Quest for the Smallest OpenCL Program

Umar Arshad C/C++, OpenCL 8 Comments

I have heard many complaints about the verbosity of the OpenCL API. This claim is not unwarranted.

The verbosity is due to the low-level nature of OpenCL. It is written in the C programming language; the lingua franca of programming languages. While this allows you to run an OpenCL program on virtually any platform, it has some disadvantages.

A typical OpenCL program must:

  1. Query for the platform
  2. Get the device IDs from the platform
  3. Create a context from a set of device IDs
  4. Create a command queue from the context
  5. Create buffer objects for your data
  6. Transfer the data to the buffer
  7. Create and build a program from source
  8. Extract the kernels
  9. Launch the kernels
  10. Transfer the data to the host

Wow that was longer than I thought it would be. As you can imagine this can be a daunting task for anyone who is not familiar with the OpenCL API.

For kicks and giggles, I decided to create the smallest OpenCL program with a focus on simplicity and readability. I am going to make use of the excellent C++ API from the Khronos website. Technically you can create a program that transfers to and from the device but I wanted to make something less trivial. Here are my requirements for the program:

  • Transfer data from host to device
  • Perform an addition on two vectors and store it in a third
  • Return the data to the host
  • Print the results

Here is my attempt:

#define __CL_ENABLE_EXCEPTIONS
#include "cl.hpp"
#include <iostream>
#include <iterator>
#include <string>
#include <vector>

using namespace cl;
using namespace std;

int main(int argc, char* argv[]) {
    Context(CL_DEVICE_TYPE_DEFAULT);
    static const unsigned elements = 1000;
    vector<float> data(elements, 5);
    Buffer a(begin(data), end(data), true, false);
    Buffer b(begin(data), end(data), true, false);
    Buffer c(CL_MEM_READ_WRITE, elements * sizeof(float));

    Program addProg(R"d(
        kernel
        void add(   global const float * restrict const a,
                    global const float * restrict const b,
                    global       float * restrict const c) {
            unsigned idx = get_global_id(0);
            c[idx] = a[idx] + b[idx];
        }
    )d", true);

    auto add = make_kernel<Buffer, Buffer, Buffer>(addProg, "add");
    add(EnqueueArgs(elements), a, b, c);

    vector<float> result(elements);
    cl::copy(c, begin(result), end(result));

    std::copy(begin(result), end(result), ostream_iterator<float>(cout, ", "));
}

Not bad eh? The biggest savings were realized by making use of the default platform, context, command queue objects in the C++ API. I also took advantage of a few C++11 features including string literals, and auto. This code was tested on OSX using the clang++ compiler. It should be able to run on Visual Studio 2013 and GCC with little or no changes.

Let’s dive into the code. A default context can be created by passing CL_DEVICE_TYPE_DEFAULT to the cl::Context function. This allows you to call several OpenCL functions without specifying a context. In many cases managing a context is not necessary and adds unnecessary overhead to the code.

I am also taking advantage of the special Buffer constructors in the C++ API which take iterators as inputs. This allows you to allocate the correct amount of memory and transfer the data with one call.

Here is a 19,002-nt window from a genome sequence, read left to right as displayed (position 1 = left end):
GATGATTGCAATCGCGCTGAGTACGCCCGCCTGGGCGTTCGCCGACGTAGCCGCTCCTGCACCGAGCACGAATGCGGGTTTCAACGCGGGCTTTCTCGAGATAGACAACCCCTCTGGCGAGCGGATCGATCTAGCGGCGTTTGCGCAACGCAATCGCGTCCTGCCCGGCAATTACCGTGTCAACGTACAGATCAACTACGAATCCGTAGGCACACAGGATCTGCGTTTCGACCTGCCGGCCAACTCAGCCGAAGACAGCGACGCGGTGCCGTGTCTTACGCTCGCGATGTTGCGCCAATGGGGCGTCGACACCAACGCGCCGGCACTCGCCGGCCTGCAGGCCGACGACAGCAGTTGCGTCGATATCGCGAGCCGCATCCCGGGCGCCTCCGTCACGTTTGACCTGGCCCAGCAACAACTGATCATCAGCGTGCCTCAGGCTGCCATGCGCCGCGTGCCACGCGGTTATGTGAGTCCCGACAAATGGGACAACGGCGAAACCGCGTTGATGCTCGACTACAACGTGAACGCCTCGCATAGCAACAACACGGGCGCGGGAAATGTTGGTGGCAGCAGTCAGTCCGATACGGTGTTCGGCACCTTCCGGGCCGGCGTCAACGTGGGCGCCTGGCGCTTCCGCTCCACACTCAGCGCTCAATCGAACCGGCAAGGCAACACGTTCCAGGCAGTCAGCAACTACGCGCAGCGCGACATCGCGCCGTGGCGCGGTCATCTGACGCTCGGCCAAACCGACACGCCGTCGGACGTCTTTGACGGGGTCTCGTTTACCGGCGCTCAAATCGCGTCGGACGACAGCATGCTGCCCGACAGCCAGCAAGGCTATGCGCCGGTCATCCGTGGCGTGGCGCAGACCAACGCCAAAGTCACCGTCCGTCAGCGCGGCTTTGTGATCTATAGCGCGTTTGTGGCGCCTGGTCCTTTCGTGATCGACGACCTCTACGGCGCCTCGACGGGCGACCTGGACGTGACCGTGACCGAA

I especially like the make_kernel function in the C++ API. It is a function that creates a functor(an object which overloads the parenthesis operator). Let’s take a look at how it is used.

auto add = make_kernel<Buffer, Buffer, Buffer>(addProg, "add");
add(EnqueueArgs(elements), a, b, c);

make_kernel is a template function that takes the program object and the name of the kernel as arguments. The template parameters are the type of input parameters of the kernel. This function returns a functor that takes an object as well as three Buffer objects. The EnqueueArgs object can be used to set the launch configuration of the kernel. In this case I took advantage of the default command queue but that can also be set using the EnqueueArgs object.

The copy command can be used to transfer the data to and from the device. In this case, it transfers the data from the c buffer into the result vector.

The C++ OpenCL API provides numerous abstractions over the C counterpart. It is also easy to mix the C and C++ interface in the same program. I have yet to find a functionality that is missing from the C++ API. I would encourage everyone to check out the C++ Wrapper API for OpenCL.

Comments 8

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  3. This looks awesome! By the way, how well will this work on nVidia devices? I guess we would need to use the 1.1 wrapper version for now?

  4. Update: for use against nvidia, can we link with 1.2 wrapper, and simply undefine opencl 1.2 before we include it? like:

    
    #define CL_USE_DEPRECATED_OPENCL_1_1_APIS
    #include "CL/cl.h"
    #undef CL_VERSION_1_2
    #define __CL_ENABLE_EXCEPTIONS
    #include "cl-1.2.hpp"
    
    
    1. Post
      Author

      Ahh right. Some of the features I am using are part of the OpenCL 1.2 C++ API. I have updated the link.

      It should be noted that the 1.2 version of the C++ API can be used with the older versions of OpenCL. So this can be used with devices that only support OpenCL 1.1(NVIDIA).

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